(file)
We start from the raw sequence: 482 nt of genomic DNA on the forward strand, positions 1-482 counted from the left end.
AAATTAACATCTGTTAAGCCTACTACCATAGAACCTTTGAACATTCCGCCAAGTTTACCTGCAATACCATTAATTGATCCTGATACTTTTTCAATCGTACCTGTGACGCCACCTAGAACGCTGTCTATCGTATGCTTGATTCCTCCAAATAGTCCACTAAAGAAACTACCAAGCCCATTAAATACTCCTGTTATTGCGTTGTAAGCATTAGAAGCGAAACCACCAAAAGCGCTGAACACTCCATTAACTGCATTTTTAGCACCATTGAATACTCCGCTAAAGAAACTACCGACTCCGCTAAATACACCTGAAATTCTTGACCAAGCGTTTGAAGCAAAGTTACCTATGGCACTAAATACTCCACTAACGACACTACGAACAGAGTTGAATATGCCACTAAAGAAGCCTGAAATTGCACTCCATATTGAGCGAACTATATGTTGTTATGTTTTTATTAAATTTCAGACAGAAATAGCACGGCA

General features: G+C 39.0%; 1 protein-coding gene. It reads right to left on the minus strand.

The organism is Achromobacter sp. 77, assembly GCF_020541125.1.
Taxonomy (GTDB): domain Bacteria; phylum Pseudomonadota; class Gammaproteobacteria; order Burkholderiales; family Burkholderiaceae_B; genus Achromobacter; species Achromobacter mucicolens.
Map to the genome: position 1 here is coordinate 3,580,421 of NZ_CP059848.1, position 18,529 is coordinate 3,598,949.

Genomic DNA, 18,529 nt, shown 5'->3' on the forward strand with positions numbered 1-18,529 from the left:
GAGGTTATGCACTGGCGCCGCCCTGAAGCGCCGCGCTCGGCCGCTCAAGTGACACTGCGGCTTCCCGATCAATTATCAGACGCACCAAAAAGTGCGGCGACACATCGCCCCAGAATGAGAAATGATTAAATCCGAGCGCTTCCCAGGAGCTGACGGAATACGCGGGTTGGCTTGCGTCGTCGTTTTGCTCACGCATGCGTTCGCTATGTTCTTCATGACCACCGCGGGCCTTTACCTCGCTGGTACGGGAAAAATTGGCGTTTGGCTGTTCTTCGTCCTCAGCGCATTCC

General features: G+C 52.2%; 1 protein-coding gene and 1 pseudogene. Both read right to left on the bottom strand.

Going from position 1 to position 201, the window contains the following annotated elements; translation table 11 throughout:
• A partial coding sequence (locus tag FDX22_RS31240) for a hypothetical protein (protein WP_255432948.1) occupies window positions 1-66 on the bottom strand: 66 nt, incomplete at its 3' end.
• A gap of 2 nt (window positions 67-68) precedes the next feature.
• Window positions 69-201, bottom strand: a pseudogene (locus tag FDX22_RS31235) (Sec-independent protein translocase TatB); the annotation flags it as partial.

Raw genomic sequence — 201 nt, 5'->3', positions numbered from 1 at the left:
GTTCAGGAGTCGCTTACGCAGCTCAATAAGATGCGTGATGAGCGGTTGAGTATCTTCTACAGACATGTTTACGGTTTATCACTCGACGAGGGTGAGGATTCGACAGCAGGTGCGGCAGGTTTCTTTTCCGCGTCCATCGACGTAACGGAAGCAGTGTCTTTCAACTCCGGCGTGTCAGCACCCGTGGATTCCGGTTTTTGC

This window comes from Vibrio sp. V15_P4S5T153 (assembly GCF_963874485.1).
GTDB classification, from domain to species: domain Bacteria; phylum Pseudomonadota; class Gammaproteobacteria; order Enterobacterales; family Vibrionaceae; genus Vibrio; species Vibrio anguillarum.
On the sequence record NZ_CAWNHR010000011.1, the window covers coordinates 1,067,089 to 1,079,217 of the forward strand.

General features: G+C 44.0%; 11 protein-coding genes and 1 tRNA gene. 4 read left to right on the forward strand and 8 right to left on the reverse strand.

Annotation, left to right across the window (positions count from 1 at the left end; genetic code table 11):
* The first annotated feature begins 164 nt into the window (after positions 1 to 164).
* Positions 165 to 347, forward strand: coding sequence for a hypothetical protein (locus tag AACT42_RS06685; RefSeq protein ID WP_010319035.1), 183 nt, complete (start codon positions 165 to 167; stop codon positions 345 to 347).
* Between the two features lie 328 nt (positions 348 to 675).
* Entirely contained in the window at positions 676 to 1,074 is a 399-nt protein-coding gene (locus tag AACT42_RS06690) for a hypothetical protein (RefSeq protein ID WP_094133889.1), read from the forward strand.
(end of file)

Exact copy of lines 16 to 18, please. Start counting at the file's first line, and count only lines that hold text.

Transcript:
This window comes from Vibrio sp. V15_P4S5T153 (assembly GCF_963874485.1).
GTDB classification, from domain to species: domain Bacteria; phylum Pseudomonadota; class Gammaproteobacteria; order Enterobacterales; family Vibrionaceae; genus Vibrio; species Vibrio anguillarum.
On the sequence record NZ_CAWNHR010000011.1, the window covers coordinates 1,067,089 to 1,079,217 of the forward strand.